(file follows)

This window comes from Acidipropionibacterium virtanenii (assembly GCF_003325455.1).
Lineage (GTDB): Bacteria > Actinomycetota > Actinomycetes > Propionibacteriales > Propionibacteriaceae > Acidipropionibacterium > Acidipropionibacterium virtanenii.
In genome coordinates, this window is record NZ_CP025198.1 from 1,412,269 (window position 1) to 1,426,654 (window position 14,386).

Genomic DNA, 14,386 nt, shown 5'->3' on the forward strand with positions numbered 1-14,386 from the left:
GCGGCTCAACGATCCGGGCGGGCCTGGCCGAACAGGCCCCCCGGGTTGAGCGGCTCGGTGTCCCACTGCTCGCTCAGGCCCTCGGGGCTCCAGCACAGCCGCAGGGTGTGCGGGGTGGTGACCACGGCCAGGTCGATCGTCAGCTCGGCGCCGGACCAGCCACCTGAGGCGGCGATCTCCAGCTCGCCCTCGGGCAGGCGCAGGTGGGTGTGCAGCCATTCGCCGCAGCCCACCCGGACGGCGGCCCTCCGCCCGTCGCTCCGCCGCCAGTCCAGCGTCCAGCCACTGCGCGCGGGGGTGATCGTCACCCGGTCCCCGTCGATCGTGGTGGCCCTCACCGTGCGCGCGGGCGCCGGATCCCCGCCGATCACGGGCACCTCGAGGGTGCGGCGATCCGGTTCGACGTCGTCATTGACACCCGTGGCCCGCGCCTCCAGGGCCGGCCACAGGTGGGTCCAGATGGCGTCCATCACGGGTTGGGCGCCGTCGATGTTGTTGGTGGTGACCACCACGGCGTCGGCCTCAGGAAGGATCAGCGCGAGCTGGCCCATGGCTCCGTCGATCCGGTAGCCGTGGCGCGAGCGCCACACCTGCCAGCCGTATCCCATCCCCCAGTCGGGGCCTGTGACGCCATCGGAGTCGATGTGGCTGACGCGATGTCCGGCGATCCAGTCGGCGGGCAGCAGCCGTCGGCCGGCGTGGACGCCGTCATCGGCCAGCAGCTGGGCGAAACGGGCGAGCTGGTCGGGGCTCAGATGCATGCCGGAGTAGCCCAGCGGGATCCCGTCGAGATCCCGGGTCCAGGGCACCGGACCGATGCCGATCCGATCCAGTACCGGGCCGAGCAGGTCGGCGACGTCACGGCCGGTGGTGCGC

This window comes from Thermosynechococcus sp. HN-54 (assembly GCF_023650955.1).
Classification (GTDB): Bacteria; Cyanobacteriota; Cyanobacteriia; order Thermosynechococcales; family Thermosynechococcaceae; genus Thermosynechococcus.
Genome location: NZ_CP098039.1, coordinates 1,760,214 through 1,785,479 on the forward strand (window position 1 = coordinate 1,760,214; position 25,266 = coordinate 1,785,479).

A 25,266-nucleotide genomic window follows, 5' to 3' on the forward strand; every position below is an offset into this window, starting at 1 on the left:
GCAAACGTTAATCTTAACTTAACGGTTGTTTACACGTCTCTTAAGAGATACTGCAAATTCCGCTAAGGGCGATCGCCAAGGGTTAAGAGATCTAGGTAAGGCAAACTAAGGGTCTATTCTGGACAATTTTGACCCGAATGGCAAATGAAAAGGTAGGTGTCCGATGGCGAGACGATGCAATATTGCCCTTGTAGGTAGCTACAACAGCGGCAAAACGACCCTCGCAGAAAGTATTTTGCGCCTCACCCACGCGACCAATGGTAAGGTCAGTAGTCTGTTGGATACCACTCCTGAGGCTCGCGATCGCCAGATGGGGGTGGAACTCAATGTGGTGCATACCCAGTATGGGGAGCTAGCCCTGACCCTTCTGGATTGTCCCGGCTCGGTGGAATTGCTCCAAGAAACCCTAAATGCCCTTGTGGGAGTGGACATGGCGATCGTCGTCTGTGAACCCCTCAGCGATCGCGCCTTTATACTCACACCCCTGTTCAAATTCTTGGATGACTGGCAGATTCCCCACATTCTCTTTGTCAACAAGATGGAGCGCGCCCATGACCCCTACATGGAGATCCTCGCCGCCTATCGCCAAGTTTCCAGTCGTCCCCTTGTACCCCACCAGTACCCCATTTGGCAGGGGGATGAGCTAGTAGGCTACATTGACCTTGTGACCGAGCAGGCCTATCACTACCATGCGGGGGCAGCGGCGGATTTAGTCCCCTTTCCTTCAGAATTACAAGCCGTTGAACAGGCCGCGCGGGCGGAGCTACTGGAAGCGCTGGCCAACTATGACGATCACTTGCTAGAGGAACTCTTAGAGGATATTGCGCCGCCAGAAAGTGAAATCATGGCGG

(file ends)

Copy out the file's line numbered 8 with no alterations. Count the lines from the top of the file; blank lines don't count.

Genome location: NZ_CP098039.1, coordinates 1,760,214 through 1,785,479 on the forward strand (window position 1 = coordinate 1,760,214; position 25,266 = coordinate 1,785,479).